Matt Peron, director of research at Janus Henderson, told MarketWatch Friday that he thinks the reflation trade still has “gas in the tank,” even if it pauses over the summer. The recent rotation into growth stocks may be a belief among some investors that peak inflation has passed, as well as the stock market’s reaction this week to a still highly-accommodative Fed moving closer toward tightening its monetary policy. “It’s tightening a tempest in a teapot,” said Peron.
Thomas Mathews, market economist at Capital Economics, is forecasting the S&P 500 index will pare its gains over the coming six months and sees muted returns in the 2022 and 2023, amid a higher interest-rate regime. “This would represent an annualized increase of ~4% from its current level, compared with ~13% in the past decade,” he forecast in a research note Friday.
There was no U.S. economic data Friday as the government observed the Juneteenth holiday.
Which companies were in focus?
- Sykes Enterprises Inc. SYKE shares soared almost 30% after the company announced an agreement Friday to be acquired by Sitel Group in a cash deal for the customer experience management services valued at $2.2 billion.
- Moderna Inc. MRNA said Friday it remains committed to creating jobs in Massachusetts and will hire at least 155 more people for high-tech manufacturing roles this year. Shares closed 1.6% lower.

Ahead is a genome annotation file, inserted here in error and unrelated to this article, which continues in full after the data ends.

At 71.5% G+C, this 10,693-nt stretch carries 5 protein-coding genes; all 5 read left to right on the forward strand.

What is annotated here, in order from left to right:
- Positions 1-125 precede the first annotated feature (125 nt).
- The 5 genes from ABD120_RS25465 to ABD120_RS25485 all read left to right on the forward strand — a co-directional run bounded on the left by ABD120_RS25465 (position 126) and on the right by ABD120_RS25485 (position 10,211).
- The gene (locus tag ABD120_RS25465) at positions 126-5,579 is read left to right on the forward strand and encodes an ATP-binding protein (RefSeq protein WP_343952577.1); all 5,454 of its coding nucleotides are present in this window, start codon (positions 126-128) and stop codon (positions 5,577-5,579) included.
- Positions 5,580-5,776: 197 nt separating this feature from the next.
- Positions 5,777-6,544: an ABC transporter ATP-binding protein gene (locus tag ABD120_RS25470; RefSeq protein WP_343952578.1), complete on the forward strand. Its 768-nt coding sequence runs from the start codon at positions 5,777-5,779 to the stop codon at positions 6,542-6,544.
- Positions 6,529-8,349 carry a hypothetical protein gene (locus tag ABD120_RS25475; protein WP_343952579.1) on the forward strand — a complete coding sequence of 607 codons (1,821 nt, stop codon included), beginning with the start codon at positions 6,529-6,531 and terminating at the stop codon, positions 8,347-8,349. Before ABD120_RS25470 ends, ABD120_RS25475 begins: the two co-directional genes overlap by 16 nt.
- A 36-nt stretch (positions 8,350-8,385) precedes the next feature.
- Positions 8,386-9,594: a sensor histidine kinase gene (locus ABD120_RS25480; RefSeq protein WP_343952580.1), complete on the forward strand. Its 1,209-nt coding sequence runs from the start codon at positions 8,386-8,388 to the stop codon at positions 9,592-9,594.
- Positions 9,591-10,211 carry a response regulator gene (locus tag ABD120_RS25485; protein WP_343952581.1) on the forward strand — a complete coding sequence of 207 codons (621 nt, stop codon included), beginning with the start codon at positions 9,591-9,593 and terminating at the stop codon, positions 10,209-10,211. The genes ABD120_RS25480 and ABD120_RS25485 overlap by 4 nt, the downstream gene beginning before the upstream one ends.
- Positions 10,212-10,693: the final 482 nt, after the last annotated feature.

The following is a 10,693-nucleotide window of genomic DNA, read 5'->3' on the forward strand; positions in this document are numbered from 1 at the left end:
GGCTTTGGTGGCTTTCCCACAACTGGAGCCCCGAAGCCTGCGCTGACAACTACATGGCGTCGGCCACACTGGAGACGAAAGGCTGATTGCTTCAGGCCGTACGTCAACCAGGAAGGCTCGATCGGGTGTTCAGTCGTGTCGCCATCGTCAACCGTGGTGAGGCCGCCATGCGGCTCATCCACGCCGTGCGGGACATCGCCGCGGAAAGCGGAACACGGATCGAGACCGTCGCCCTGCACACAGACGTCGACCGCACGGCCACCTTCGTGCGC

- Shares of Orphazyme A/S ORPH plummeted after the Denmark-based biopharmaceutical company said overnight that it received a “Complete Response Letter” (CRL) from the U.S. Food and Drug Administration regarding its treatment for Niemann-Pick disease type C (NPC). U.S. listed shares plunged almost 50% Friday.
- Shares of Curevac CVAC rose 7.1%. Shares of the German biotech have lost 22% this week after the company said a late-stage clinical trial of its COVID-19 vaccine was only 47% effective.
How did other assets fare?
- The yield on the 10-year Treasury note TMUBMUSD10Y slid 6 basis points to 1.449%, down for a fifth straight week.
- The ICE U.S. Dollar Index DXY, a measure of the currency against a basket of six major rivals, shot up 0.4% and has climbed 2% for the week, its sharpest weekly gain since the week of April 3, 2020.
- Oil futures CL00 rose Friday, with West Texas Intermediate crude for July delivery settling 0.8% lower at $71.64 a barrel. Gold futures GC00 ended with a loss Friday, settling 0.3% lower at $1,769 an ounce.
- European equities slumped, with the pan-Continental Stoxx Europe 600 SXXP closing 1.6% lower for a 1.2% loss this week. London’s FTSE 100 UKX fell 1.9% Friday, booking a weekly loss of 1.6%.
- In Asia, the Shanghai Composite SHCOMP closed flat, Hong Kong’s Hang Seng Index HSI ended 0.9% higher and Japan’s Nikkei 225 NIK shed 0.2%, on the day.